WILMINGTON, Mass. – For Boston Bruins centre Patrice Bergeron, the 2014 Olympics were about more than winning a second gold medal with Canada.
The Sochi Games were a confidence boost that he harnessed when he returned to perhaps the best of his 10 NHL seasons.
The top-seeded Bruins need Bergeron to maintain his outstanding play when they face the eighth-seeded Detroit Red Wings in their first-round playoff series beginning Friday night.
“It’s the best I’ve seen him, period,” Bruins general manager Peter Chiarelli said. “He started maybe as the 13th forward over there in Sochi, and everyone saw what he can do, and he was basically on the top line at the end.
“It helped his pace. It helped his tempo, and you know you see him shoot the puck better this year. He’s had a terrific year. And, of course, the whole two-way component of his game is so good. It’s always good. It’s not by accident you hear his name in the Hart Trophy conversation. That doesn’t surprise me at all.”
While it’s a long shot that Bergeron will even be among the finalists for MVP this season, he is a favourite to win the Selke Trophy as the league’s best defensive forward for the second time.
His plus-38 was a career-best, and he finished third in the NHL in faceoff percentage at 58.6. Without losing any of his defensive reliability, Bergeron also became an offensive force. His 30 goals tied Jarome Iginla for the team lead and marked the second time he reached that level in his career. He scored 31 goals in 2005-06 but was only a plus-3 that season.
Bergeron agreed that the Olympics gave him more faith in his ability to add offensive punch to his high-calibre defensive game.
“I think it helped. Even last time it helped me in 2010 (at the Vancouver Olympics),” he said Wednesday. “I think it always helps you when you play with such great players and on a big stage like that.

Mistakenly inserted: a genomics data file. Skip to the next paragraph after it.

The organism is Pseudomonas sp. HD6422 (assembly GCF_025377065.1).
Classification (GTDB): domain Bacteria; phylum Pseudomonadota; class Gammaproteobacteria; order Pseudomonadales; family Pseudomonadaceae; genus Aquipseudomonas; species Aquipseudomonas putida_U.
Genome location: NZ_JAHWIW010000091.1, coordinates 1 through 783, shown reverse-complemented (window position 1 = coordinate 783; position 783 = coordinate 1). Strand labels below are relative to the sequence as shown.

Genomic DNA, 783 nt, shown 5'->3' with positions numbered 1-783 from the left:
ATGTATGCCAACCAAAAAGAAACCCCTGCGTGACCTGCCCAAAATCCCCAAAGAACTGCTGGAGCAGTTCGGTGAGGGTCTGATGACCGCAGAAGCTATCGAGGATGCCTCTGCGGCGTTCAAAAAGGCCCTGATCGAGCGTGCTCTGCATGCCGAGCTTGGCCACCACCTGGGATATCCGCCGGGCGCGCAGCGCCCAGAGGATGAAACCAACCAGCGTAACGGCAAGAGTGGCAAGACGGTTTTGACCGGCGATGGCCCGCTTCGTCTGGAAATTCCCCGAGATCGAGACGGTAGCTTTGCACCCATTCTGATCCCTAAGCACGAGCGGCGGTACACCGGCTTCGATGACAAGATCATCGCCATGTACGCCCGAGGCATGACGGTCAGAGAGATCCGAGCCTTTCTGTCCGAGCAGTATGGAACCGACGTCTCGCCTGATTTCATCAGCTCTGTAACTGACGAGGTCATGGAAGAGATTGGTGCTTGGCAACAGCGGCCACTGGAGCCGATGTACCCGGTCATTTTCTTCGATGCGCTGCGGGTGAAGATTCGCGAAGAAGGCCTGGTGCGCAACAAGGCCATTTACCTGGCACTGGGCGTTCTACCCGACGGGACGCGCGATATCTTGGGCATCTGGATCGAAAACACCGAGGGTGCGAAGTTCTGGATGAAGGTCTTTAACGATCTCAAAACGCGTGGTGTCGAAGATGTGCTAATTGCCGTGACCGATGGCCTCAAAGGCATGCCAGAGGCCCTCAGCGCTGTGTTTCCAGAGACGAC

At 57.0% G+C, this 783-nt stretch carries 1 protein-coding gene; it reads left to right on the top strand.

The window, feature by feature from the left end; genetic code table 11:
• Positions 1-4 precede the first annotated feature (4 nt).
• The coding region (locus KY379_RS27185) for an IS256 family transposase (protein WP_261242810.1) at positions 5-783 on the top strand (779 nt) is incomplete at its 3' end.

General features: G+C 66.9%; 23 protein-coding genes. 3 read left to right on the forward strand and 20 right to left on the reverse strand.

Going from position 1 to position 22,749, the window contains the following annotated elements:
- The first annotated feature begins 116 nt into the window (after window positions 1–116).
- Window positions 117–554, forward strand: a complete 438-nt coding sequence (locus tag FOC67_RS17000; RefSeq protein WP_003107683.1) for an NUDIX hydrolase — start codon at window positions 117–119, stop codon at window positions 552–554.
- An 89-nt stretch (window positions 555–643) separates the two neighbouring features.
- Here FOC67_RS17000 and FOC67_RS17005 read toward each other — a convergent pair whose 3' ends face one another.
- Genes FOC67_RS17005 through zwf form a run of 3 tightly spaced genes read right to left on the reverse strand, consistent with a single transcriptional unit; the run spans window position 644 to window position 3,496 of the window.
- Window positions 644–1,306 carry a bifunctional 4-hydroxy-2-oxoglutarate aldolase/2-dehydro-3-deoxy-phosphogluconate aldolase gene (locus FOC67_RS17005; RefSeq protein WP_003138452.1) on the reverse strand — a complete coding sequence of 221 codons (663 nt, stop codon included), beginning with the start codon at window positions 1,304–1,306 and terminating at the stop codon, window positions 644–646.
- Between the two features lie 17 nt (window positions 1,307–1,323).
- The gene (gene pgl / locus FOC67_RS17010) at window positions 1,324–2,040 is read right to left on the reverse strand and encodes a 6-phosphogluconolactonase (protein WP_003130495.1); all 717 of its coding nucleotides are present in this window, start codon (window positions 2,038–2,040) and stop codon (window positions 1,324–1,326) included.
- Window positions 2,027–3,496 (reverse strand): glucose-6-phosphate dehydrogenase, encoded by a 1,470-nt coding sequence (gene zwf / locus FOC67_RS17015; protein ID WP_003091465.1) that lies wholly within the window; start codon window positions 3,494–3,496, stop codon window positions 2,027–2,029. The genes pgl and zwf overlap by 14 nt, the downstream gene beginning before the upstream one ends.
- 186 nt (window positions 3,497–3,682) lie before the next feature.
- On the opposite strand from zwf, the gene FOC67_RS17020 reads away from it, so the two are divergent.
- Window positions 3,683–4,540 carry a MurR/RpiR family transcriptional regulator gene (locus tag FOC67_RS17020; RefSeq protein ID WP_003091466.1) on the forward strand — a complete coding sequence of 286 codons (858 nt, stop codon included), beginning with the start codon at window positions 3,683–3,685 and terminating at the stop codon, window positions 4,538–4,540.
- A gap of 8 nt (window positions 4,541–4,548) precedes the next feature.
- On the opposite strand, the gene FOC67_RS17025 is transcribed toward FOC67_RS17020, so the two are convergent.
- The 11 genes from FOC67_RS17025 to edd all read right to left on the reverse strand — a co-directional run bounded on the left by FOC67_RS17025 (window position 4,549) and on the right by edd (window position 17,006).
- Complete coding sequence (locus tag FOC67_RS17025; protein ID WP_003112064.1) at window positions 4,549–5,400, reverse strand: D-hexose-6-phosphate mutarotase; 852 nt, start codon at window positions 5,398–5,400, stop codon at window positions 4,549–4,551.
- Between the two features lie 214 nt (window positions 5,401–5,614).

“I think you just learn and you get better and you improve and I think the same thing with this year. I got back and I felt like the speed of the game was so fast over there that it helped me coming back here and helped me with my confidence with the way that things went down there.”
Bergeron broke into the NHL as an 18-year-old on a team that lost in the first round of the playoffs. The Bruins missed the playoffs the next two seasons but haven’t been out of them since 2006-07. Bergeron has emerged as an alternate captain and an important leader in the dressing room at age 28.
A prime example of Bergeron’s leadership came the last time he and the Bruins were on the ice for a playoff game. In a Game 6 loss that clinched last year’s Stanley Cup for the Chicago Blackhawks, he played with a cracked rib, punctured lung and separated shoulder. He was taken to a hospital immediately after the game.
Now mostly healthy, Bergeron hopes for a lengthy post-season run by the Bruins, who won the Presidents’ Trophy for the best regular-season record. They’ve also been the higher seed the past three seasons, but they’ve been pushed to seven games in the opening round each time. They beat the Montreal Canadiens at the start of their run to the 2011 Stanley Cup championship and defeated the Toronto Maple Leafs last season. But the Bruins lost to the Washington Capitals in 2012.
So Bergeron knows what it’s going to take to advance.
“We need to make sure we start out of the gates a little stronger and we know this year’s going to be no different,” Bergeron said. “The Red Wings are a very tough opponent.”